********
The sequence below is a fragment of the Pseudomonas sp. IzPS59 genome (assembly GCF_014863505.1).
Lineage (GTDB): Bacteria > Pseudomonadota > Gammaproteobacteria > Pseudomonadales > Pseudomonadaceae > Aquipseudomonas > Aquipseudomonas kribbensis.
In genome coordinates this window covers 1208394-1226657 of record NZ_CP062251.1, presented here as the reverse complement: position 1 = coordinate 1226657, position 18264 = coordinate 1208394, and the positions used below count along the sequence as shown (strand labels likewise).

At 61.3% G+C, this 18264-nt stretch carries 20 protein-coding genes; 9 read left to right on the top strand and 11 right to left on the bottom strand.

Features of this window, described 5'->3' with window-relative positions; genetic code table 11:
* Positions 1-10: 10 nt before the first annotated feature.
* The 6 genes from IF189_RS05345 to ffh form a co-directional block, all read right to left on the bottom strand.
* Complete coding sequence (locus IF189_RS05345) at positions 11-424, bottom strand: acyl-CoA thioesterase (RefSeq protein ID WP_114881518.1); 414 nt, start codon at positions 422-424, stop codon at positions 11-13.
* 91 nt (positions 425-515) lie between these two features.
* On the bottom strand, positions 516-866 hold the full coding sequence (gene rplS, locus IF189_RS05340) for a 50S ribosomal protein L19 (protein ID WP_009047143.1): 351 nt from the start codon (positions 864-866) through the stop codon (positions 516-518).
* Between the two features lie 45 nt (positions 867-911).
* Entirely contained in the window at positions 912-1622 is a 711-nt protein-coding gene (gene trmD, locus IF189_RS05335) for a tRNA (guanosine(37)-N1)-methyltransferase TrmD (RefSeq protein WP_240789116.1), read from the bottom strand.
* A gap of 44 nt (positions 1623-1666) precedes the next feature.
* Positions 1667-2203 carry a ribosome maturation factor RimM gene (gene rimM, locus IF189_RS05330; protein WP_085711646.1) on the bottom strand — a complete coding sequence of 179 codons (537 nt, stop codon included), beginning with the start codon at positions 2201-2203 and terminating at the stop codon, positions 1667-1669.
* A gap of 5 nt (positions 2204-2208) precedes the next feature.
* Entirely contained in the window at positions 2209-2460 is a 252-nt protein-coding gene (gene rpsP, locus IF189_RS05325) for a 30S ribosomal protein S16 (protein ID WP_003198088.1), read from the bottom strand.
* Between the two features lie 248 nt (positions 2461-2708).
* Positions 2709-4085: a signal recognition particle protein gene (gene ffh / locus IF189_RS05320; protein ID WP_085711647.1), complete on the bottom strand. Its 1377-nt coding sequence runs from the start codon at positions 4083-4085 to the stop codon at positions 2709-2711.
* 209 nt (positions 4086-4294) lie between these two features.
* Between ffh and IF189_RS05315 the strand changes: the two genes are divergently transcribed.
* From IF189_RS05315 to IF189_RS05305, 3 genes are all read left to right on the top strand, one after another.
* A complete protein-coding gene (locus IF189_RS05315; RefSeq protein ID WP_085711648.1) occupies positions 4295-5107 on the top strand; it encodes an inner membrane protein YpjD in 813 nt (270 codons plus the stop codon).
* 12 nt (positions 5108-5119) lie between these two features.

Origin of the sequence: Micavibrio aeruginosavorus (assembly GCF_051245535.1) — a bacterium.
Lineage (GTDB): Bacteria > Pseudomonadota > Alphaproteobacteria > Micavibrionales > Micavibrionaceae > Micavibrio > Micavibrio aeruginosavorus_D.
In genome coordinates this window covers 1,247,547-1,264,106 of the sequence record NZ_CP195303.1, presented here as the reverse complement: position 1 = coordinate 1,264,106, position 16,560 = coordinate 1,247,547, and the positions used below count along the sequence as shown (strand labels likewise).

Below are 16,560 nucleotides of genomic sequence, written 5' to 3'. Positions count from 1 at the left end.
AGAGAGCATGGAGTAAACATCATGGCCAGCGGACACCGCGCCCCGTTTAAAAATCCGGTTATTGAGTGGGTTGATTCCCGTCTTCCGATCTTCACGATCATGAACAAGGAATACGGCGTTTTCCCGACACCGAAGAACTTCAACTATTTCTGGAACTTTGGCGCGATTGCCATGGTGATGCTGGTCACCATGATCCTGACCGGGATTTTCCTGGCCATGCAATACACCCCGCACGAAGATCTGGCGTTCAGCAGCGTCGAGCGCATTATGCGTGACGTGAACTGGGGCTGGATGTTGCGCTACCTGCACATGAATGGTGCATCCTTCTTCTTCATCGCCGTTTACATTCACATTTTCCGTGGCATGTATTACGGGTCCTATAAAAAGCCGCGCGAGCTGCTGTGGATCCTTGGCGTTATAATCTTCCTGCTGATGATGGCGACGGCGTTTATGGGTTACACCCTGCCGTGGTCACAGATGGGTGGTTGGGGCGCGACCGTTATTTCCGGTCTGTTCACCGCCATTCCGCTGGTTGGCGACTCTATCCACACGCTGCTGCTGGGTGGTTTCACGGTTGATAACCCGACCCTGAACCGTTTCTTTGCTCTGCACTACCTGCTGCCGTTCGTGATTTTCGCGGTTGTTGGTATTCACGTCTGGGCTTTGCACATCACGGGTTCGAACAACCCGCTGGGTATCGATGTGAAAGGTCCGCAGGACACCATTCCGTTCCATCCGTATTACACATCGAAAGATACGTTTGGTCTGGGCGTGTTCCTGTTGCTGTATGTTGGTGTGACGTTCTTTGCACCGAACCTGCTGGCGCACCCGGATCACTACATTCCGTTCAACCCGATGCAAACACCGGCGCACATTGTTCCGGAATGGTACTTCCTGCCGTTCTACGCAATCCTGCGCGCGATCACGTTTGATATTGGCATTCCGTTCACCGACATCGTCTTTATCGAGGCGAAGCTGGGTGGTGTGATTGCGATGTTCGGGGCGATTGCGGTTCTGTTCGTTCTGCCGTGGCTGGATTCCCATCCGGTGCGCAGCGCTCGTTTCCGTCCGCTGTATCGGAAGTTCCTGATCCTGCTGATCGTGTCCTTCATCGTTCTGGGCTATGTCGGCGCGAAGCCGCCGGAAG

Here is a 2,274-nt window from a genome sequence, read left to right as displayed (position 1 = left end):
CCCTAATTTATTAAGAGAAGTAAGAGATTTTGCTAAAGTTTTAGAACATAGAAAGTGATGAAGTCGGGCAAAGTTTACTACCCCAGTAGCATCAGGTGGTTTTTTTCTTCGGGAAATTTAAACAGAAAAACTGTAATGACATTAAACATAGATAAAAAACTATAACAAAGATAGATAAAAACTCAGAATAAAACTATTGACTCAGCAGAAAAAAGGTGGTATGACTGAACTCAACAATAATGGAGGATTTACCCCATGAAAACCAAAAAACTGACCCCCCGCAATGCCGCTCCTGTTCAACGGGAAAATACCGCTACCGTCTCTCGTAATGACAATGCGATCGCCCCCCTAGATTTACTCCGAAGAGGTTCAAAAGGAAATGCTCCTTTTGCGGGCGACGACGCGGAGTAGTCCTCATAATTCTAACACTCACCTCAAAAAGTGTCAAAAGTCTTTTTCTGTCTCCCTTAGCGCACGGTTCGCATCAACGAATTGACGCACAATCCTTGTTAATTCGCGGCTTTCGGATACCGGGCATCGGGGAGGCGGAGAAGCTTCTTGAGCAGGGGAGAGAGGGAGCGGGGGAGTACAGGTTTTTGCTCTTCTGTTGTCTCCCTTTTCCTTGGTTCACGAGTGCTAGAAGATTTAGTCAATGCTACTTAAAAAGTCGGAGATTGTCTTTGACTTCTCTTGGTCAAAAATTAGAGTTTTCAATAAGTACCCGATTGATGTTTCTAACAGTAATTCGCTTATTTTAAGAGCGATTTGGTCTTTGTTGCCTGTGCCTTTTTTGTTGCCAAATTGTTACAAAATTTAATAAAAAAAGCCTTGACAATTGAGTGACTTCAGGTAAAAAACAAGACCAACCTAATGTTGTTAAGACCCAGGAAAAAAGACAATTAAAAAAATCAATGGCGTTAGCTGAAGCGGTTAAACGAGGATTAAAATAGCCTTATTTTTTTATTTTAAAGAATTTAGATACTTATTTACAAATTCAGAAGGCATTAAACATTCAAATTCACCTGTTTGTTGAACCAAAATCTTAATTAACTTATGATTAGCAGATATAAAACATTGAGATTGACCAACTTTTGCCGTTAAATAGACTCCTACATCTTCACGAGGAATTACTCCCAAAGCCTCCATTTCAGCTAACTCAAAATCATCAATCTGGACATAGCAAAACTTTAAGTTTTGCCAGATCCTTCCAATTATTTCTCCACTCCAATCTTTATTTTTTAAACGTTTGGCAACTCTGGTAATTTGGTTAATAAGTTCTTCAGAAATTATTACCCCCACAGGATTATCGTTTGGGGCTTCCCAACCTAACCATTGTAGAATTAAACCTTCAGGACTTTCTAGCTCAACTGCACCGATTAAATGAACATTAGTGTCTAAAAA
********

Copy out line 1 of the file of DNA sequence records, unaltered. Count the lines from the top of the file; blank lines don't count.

The sequence below is a fragment of the Pseudomonas sp. IzPS59 genome (assembly GCF_014863505.1).